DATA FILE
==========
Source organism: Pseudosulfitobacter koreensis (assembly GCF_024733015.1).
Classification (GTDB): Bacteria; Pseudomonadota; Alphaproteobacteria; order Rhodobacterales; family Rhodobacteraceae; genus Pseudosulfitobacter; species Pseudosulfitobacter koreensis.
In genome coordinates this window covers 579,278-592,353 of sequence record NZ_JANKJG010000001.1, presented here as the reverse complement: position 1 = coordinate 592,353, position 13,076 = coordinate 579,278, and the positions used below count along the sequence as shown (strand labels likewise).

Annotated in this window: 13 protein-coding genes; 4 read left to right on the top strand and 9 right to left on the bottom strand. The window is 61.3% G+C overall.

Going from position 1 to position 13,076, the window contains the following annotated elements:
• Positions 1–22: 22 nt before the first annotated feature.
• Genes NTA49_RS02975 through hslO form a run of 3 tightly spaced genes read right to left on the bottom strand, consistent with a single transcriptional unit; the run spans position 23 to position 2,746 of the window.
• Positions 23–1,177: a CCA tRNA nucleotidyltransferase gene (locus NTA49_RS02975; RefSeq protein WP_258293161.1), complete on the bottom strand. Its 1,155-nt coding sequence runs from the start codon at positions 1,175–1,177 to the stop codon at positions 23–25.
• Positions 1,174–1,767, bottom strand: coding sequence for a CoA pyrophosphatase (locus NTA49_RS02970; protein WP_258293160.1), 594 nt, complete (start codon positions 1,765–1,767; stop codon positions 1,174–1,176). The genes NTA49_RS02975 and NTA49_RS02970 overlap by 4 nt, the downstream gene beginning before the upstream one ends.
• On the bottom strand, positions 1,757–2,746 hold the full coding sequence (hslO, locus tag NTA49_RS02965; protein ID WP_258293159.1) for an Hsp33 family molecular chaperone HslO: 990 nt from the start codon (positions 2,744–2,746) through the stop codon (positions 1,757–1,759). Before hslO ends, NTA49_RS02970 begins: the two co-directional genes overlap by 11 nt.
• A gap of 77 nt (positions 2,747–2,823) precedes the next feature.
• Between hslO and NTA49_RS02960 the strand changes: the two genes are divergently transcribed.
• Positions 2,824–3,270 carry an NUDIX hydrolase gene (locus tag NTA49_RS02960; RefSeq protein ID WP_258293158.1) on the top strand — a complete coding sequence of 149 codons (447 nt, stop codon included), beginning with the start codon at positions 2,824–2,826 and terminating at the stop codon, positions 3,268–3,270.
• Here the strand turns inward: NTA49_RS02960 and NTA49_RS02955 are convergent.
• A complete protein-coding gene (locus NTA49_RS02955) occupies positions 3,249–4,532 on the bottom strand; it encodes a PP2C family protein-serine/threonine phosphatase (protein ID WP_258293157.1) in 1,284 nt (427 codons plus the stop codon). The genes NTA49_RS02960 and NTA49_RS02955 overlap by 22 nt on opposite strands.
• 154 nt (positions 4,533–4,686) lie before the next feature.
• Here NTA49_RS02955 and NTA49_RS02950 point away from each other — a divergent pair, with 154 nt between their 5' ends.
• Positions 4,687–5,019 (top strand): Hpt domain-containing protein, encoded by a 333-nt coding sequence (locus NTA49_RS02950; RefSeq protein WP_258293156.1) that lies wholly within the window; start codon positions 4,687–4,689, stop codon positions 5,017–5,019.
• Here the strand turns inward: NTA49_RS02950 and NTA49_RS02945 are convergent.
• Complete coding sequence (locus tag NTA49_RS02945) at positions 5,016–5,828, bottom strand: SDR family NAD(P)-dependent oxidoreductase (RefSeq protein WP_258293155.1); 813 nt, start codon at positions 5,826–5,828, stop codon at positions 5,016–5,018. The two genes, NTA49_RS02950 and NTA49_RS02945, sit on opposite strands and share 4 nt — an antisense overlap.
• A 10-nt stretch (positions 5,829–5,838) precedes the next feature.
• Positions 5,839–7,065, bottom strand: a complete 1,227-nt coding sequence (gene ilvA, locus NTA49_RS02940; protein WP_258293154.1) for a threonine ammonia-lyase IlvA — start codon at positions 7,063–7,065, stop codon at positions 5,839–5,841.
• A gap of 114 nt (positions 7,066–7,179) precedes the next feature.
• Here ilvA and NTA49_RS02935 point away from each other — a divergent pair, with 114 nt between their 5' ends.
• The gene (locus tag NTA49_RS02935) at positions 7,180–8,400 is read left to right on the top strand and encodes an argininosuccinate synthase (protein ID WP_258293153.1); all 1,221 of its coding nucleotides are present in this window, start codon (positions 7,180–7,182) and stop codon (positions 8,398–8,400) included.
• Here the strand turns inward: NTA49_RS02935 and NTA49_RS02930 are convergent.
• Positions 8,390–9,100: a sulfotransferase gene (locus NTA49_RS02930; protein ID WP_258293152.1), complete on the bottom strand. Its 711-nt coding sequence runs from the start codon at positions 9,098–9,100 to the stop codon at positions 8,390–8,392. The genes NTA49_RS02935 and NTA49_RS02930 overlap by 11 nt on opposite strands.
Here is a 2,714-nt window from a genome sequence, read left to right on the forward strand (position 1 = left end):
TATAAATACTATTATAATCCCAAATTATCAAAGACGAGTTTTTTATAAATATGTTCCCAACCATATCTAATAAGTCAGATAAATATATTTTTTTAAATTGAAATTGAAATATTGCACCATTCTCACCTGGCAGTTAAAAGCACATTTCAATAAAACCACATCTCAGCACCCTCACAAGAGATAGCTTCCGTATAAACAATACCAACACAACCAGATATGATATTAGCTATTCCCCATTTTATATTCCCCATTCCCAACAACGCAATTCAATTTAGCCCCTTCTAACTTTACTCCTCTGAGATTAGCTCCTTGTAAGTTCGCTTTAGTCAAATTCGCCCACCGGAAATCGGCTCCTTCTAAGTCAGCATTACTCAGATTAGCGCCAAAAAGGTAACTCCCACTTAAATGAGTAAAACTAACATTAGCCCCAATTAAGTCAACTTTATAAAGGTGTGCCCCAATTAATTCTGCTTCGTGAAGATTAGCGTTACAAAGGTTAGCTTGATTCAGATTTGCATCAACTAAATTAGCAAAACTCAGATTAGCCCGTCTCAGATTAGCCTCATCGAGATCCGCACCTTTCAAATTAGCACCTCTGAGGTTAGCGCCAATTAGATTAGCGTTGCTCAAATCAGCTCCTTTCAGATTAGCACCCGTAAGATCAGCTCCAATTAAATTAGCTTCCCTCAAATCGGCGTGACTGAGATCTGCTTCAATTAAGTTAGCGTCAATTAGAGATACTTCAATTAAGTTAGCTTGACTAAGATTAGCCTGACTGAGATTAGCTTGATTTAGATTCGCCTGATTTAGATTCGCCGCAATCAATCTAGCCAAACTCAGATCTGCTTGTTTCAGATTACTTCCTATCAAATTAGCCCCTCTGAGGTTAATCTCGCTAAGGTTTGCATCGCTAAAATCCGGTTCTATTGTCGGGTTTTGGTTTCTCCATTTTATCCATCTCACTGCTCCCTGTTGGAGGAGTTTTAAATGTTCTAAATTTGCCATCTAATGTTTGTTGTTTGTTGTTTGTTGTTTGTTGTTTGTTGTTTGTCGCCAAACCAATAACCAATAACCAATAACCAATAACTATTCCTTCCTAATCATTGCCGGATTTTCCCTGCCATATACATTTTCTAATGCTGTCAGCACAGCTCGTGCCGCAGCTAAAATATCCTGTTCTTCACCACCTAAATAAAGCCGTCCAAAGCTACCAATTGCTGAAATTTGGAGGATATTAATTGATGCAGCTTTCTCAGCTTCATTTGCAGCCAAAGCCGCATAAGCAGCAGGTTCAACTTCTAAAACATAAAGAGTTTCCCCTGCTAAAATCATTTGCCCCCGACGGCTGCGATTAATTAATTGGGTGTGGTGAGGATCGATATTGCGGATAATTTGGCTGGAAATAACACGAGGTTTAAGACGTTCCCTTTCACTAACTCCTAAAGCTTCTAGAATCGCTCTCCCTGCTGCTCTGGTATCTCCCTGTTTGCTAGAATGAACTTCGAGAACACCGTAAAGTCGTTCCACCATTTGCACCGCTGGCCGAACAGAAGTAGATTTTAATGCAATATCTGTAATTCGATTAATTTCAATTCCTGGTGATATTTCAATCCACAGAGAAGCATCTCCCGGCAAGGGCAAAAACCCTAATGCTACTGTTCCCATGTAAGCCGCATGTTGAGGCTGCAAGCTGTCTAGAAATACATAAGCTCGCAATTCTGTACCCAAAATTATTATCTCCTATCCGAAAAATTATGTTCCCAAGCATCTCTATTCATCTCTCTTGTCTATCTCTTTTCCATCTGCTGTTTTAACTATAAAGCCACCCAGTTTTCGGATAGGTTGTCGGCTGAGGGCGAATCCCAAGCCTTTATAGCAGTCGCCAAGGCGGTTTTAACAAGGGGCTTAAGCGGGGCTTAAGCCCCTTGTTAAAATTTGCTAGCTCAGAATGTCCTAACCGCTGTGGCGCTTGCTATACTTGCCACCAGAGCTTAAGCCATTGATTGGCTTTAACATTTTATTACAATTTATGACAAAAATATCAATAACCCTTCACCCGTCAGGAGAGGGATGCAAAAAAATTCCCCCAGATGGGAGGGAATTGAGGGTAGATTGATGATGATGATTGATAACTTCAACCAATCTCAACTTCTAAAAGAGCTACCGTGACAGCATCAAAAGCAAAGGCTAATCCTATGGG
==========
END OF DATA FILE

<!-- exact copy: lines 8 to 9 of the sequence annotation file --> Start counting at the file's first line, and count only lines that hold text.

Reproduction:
• Positions 23–1,177: a CCA tRNA nucleotidyltransferase gene (locus NTA49_RS02975; RefSeq protein WP_258293161.1), complete on the bottom strand. Its 1,155-nt coding sequence runs from the start codon at positions 1,175–1,177 to the stop codon at positions 23–25.
• Positions 1,174–1,767, bottom strand: coding sequence for a CoA pyrophosphatase (locus NTA49_RS02970; protein WP_258293160.1), 594 nt, complete (start codon positions 1,765–1,767; stop codon positions 1,174–1,176). The genes NTA49_RS02975 and NTA49_RS02970 overlap by 4 nt, the downstream gene beginning before the upstream one ends.